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Old December 30, 2006, 02:43 PM   #1
Watermain
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1" or 30 mm Scope Tubes?

Hello from England. I hope you excellent chaps in the old Colonies are in good festive spirit.

I've asked this question here in England, but really didn't get too much feedback.

I know we get what we pay for, to a great extent, BUT ........ is there REALLY that much difference between a 1" tube and the 30 mm? If so, I can't think why all the top makers don't just stick to 30 mm.

I've just ordered a Docter 3-9 x 40 (from the States where it's MUCH cheaper, even with shipping). It has a 1" tube, despite being made in Germany. The 30 mm from Docter is about twice the price. I desperately fancy it, of course, but I'd want a heck of a better scope for that price.

I want something wonderful to sit on my Sako 6.5 x 55 but the whole scope thing is closing in around me, and my wife keeps telling me to get the the computer.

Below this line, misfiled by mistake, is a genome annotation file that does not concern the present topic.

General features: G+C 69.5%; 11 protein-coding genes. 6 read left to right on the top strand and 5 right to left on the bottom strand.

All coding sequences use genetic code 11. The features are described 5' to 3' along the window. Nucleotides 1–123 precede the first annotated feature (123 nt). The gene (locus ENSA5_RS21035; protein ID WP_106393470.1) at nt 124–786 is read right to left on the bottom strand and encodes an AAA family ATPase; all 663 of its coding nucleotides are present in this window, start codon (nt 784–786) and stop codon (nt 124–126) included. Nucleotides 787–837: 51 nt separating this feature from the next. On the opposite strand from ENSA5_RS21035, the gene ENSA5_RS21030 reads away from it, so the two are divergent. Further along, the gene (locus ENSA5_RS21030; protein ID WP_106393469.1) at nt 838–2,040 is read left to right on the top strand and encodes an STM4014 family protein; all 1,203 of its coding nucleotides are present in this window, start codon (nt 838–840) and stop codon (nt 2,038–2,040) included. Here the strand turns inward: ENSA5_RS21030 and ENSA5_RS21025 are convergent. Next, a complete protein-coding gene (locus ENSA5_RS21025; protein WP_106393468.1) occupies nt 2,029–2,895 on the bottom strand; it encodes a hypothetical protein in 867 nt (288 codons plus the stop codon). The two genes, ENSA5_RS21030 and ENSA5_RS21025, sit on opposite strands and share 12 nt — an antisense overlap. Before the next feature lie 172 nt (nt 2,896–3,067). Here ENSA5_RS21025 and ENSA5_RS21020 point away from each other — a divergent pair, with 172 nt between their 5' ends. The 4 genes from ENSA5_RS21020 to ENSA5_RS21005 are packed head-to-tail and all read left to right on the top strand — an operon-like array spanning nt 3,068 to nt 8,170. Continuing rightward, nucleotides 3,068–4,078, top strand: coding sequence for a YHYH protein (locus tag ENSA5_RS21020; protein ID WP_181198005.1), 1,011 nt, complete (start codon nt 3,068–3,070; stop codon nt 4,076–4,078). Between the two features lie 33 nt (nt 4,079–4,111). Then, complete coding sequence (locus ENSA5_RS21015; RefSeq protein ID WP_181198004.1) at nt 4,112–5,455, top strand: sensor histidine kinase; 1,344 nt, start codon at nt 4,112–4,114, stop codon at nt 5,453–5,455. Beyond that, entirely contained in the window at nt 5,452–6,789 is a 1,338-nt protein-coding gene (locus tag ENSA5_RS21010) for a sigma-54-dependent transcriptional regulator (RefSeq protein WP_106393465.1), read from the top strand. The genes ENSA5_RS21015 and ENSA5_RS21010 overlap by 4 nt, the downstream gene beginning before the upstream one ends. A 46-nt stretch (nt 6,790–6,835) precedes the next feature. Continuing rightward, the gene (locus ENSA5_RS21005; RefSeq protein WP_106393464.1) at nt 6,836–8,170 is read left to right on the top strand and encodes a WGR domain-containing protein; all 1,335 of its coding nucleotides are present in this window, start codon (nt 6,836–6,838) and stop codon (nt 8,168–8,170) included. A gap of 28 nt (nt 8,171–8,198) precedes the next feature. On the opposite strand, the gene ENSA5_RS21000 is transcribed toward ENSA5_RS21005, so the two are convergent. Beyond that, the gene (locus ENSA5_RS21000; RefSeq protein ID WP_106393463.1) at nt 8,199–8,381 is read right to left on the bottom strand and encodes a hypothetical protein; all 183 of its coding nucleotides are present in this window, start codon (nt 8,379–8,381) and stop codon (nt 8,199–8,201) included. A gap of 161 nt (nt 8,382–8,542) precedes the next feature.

We all tend to champion whatever we're used to, but I'd like some unbiased views from people who REALLY know the difference, and aren't trying to sell me something off their dusty top shelf.
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Old December 30, 2006, 03:08 PM   #2
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Goodness! I see I'm listed as a Junior Member. Let me tell you, at aged 62 that is a damned fine RESULT. John
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Old December 30, 2006, 03:08 PM   #3
Ripplingh2o
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From my experience and knowledge there isn't anything different between the 1" tube and/or the 30mm tube EXCEPT you cannot swap 1" rings for 30mm rings and vice versa because there is a measuring difference between the two and if I recall the 30 mm tube is ever so slightly larger than 1". I think the ONLY reason for the 1" tube is because the inch measure is the american standard while the metric standard 30mm is moreso European (and elsewhere). Admittedly many scopes ARE IN FACT made in Europe or elsewhere overseas with a 1" tube for the sole reason of being marketed in the United States. Hope that helps.
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Old December 30, 2006, 10:20 PM   #4